• Leah reviews 'Delirium'

    There’s something raw and vulnerable about telling a personal story. It’s the stuff of memoir, autobiography, of poetry and prose.

  • Leah reviews 'The 24-Hour Plays'

    Three producers, five writers, five directors, 14 actors, 24 hours. “The 24 Hour-Plays,” an ever-popular Fringe act, returned to Writers & Books on Monday night for two performances at 7 p.m. and 9 p.m.

  • Kathy reviews '21 Chump Street' and 'ExMen: Not About Superheroes'

    If you know what you’re doing, you don’t need a long time to convey emotion and a point.

  • Leah reviews 'Spooky Stories in the Stacks,' 'The Fighting Girl’s Guide to Politics,' and 'This Year’s Models'

    Rochester Fringe 2019, fringeCITY19

  • Kathy Reviews 'Rhythm Delivered,' 'Commotion Dance Theater,' 'Other People’s Shows,' and 'MargOH Channing is Hung'

    Most parents may shy away from bringing their kids to a performance of “Stomp.” But what if you removed some of the volume and injected some humor perfect for young audiences? You’d get “Rhythm Delivered.” The troupe of dancers and percussionists use their bodies, as well as miscellaneous objects (paint buckets, cardboard boxes, plastic tubes, and more) to make music, art, and straight-up fun.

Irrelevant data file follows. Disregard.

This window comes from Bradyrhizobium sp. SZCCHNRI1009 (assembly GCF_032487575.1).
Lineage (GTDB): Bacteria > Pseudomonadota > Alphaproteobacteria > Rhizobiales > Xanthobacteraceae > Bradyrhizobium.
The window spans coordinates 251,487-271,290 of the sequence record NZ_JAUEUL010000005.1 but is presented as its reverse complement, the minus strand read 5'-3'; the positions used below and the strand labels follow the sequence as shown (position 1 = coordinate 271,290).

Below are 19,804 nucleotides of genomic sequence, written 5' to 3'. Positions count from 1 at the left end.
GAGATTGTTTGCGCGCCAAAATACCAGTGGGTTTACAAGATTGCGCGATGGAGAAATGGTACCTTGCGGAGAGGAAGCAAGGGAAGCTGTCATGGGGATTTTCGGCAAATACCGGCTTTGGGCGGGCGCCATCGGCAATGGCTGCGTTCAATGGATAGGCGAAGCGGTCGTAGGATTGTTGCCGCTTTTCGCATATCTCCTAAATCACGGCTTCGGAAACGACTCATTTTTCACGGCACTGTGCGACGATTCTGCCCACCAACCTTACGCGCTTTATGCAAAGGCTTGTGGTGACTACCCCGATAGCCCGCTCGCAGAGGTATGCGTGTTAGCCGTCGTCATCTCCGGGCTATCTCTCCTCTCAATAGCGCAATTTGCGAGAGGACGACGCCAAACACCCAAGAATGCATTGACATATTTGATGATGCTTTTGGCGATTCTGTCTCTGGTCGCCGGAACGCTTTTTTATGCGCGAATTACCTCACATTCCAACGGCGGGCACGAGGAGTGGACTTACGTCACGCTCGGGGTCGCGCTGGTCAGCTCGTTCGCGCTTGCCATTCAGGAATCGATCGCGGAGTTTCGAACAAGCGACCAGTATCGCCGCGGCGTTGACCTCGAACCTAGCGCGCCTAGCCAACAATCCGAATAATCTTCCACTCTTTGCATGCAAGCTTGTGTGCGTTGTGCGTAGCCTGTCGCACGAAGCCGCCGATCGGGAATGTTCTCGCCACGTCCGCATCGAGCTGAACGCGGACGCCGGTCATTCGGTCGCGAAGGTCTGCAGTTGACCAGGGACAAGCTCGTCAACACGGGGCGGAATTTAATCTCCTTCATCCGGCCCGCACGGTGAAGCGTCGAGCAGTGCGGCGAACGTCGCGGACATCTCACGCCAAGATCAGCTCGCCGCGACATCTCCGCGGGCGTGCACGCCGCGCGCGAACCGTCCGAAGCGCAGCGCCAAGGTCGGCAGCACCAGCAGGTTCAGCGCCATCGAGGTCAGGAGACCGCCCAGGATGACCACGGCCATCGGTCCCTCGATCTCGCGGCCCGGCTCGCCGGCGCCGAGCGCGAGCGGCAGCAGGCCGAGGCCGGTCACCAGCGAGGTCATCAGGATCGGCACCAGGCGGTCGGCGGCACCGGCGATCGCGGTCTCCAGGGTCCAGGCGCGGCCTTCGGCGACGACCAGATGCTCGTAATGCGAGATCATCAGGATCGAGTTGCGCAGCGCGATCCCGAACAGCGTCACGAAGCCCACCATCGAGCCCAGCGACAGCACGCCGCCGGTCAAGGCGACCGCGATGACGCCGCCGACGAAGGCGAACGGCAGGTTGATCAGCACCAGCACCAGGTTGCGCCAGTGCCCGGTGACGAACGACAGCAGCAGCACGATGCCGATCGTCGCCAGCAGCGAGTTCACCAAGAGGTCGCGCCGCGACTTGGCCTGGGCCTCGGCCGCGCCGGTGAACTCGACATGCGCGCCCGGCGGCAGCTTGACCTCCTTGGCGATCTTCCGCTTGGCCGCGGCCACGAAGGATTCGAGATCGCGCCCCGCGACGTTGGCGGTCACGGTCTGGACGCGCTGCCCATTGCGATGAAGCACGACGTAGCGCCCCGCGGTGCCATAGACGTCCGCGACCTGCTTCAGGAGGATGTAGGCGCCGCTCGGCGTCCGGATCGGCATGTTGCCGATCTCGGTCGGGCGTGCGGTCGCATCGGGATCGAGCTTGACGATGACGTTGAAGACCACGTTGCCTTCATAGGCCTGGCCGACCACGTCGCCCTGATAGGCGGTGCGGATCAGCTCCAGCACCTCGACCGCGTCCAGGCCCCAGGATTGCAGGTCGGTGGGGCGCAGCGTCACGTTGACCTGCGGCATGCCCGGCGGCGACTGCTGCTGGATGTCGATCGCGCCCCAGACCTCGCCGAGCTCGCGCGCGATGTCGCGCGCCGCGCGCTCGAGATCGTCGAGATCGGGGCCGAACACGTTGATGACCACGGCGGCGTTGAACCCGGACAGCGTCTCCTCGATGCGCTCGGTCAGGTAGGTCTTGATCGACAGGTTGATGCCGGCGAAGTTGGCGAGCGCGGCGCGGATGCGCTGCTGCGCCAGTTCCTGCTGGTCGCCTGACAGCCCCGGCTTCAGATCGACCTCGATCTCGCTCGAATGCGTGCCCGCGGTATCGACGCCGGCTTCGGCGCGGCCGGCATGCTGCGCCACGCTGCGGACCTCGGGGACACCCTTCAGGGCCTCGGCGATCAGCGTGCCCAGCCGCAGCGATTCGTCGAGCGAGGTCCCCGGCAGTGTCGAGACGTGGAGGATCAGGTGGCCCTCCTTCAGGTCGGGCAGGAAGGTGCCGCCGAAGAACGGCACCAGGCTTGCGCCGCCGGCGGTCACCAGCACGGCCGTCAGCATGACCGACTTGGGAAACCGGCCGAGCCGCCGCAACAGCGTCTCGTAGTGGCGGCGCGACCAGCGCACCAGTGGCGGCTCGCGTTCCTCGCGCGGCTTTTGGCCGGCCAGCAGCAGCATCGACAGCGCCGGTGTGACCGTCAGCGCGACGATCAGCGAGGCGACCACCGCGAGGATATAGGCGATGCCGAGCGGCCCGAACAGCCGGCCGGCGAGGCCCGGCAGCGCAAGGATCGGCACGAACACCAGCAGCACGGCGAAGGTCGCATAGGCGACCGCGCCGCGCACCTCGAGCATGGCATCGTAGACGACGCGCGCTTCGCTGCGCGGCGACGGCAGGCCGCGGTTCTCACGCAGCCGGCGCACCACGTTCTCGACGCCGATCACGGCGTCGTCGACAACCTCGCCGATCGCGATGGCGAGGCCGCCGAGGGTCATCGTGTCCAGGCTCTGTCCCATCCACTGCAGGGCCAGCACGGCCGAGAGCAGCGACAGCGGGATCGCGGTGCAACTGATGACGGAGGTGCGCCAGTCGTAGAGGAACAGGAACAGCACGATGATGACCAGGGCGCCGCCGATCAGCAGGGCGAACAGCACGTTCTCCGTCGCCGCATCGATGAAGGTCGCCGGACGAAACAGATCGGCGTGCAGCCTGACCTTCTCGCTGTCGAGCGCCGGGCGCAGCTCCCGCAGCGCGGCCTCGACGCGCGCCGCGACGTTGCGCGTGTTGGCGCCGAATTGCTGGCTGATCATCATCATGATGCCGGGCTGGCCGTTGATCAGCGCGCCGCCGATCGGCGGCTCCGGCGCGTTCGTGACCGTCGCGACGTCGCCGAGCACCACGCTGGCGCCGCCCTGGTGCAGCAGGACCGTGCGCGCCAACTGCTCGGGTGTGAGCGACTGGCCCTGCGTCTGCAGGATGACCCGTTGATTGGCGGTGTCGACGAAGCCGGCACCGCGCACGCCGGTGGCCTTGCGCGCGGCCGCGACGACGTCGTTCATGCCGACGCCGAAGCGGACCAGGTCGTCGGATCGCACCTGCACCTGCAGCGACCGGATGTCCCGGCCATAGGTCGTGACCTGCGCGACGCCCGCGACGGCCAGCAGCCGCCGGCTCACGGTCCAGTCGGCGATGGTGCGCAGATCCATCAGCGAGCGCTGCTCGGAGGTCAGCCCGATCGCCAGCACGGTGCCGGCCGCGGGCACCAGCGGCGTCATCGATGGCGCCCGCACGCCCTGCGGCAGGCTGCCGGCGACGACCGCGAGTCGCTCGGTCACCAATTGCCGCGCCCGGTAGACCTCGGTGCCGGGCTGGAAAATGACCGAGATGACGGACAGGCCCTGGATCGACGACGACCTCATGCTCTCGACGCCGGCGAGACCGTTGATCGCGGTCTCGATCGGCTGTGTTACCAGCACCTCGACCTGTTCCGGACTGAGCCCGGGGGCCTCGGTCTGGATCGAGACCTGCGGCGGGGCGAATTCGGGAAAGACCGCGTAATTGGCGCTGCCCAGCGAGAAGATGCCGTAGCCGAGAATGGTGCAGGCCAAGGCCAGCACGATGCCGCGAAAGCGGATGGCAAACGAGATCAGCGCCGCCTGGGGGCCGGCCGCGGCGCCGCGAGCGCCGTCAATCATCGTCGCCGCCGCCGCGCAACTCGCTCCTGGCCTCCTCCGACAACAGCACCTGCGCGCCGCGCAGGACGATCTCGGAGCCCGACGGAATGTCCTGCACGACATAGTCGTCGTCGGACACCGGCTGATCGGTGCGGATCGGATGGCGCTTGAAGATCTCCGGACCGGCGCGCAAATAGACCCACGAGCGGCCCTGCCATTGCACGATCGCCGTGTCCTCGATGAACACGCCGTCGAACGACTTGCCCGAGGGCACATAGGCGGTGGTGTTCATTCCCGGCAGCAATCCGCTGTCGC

• Frank reviews 'Pearl: Secrets of the Sea'

    The French company Plasticiens Volants  made up for Friday night's forced cancellation due to high winds with two spectacular shows on Saturday night. It was mighty cool, it was mondo epic and truly amazing how they brought these enormous inflatable sea creatures to life over the heads of thousands of mesmerized souls, as their jaws hit the Parcel 5 gravel in awe.

  • Adam reviews 'RIT School of Film & Animation Honors Show 2019,' 'Oz and Effect,' and '‘33 (a kabarett)'

    I always try to make a point of attending the annual Fringe program from RIT’s School of Film and Animation, which presents a host of films (34 this year) produced by the students of SOFA. The works are selected to represent every year of the school’s graduate and undergraduate programs, as well as every genre of film — so there’s bound to be something for everyone among the offerings.

  • Kathy reviews 'Flirting Like an American'